Plenty of things forced my father to leave Mexico. He was born in an adobe home into a poor family in Mexico, the eldest of seven children. He was charged at age 10 with providing for the family alongside my grandfather so he dropped elementary school and picked fields instead. He sold candy and shined shoes in the park in worn out second-hand sneakers.
My father decided to hop on a freight train, leave his family, his home, and all that was familiar to him behind in Mexico to emigrate to the United States. He was afraid, he says, not just of the perilous journey but also of his arrival and the new world that awaited him on the other side of the border, ‘en el otro lado.’ But he got on the train anyway, on the side of a grain car precariously positioned above the steel wheels on the rails because he needed to get to the other side, desperately.
Immigrant stories like my father’s are as old as humanity itself. It shows in a country like Spain, where I write this now and where I will continue to report from for the coming weeks. The Iberian Peninsula is one of the gateways into Europe, having seen countless waves of historical migration because of its position in proximity to Africa. The empire that once called this peninsula home spanned across all continents and Mestizos from these Hispanicized lands have emigrated to Spain in varying numbers.
Like Spain, the United States has a long history of migration. Before Latinos like my father gathered at the border and before the Irish sailed into New York City through Ellis Island, pilgrims came to the American continent and claimed plots of dirt where they could pray in peace. This nation was built by immigrants, some Americans take pride in that, though it was at the cost of hundreds of American first nations. Still, the United States is divided on immigration. Immigrants are seen as invaders from other lands by some, taking our jobs, crime and bringing about the destruction of our own nation.
While Spain seems to understand migration better than most nations. In comparison to other countries in the European Union, there is little anti-immigrant sentiment in Spain. Perhaps the Spanish are weary of any right-wing authoritarian rhetoric having lived under the dictatorship of Francisco Franco for most of the 20th century. Perhaps, after having lived through a devastating economic crisis in 2008, the Spanish understand the economic hardships that force people to seek work abroad.
Perhaps Americans will one day understand too.
Right now, as you read this, a man or woman is contemplating leaving everything they know, good and bad, in exchange for stability or opportunity. Perhaps they’re fearful of the journey, across the Rio Grande or the Mediterranean Sea, the Sonora Desert or the Sahara. Perhaps they’re afraid of the destination, of the unwelcome stares or sneers of their new neighbors. But perhaps they know they can thrive under such pressure and adversity.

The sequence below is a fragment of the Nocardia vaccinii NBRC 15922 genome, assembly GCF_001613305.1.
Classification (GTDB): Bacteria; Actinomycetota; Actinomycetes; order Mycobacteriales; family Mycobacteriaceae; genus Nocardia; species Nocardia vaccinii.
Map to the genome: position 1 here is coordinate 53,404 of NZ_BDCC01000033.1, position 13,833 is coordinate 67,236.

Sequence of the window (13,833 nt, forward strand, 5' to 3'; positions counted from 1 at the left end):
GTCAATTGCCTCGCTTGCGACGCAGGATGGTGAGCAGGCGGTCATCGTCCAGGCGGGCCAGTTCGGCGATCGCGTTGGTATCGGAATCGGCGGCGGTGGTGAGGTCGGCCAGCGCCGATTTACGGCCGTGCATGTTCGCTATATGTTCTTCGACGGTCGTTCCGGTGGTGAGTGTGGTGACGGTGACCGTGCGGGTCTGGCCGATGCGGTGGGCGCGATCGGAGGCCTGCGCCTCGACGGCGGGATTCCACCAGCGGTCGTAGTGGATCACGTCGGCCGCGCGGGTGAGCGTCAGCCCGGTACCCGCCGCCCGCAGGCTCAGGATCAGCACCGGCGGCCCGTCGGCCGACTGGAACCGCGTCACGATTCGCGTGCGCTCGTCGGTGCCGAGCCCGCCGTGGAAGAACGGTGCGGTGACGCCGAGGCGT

But maybe some people are born Nomads, destined to move and be Strangers someplace else. When my father talks about his decision to leave, he talks about everything he saw in Hollywood movies: the paved black roads painted in yellow and white, the towering highway overpasses, the pristine lawns in front of immaculate houses and the suburb streets soaked in golden streetlight. When he talks about coming to the United States, I’m convinced my father didn’t leave Mexico just for an opportunity to work. America’s allure called to him.
Whatever his reasoning, what’s true regardless is that my father changed the course of my life long before I was born. Sometimes I wonder what life would have been like in the tiny town of Anahuac, Chihuahua had he not come to the United States. I like to think it’d be more of less the same, that I’d still be a writer, a student, and a journalist. But more likely than that, I’d be fixing Coca-Cola refrigerators in neighboring towns and waiting tables on the side, much like he did, and like him I’d struggle to get by.
In hearing my father tell his immigration story and in exploring the parallel universe where he had not made the decision to leave Mexico, I’ve become curious. I want to know what drives people to make that decision, to leave everything and start again, and what comes as a consequence of that decision, for themselves, their descendants and the worlds they leave and newly inhabit. Moreover, I want to find stories like my father’s and share them with those who think immigration is a problem to be solved, a nuisance or a threat, rather than a natural condition of humanity.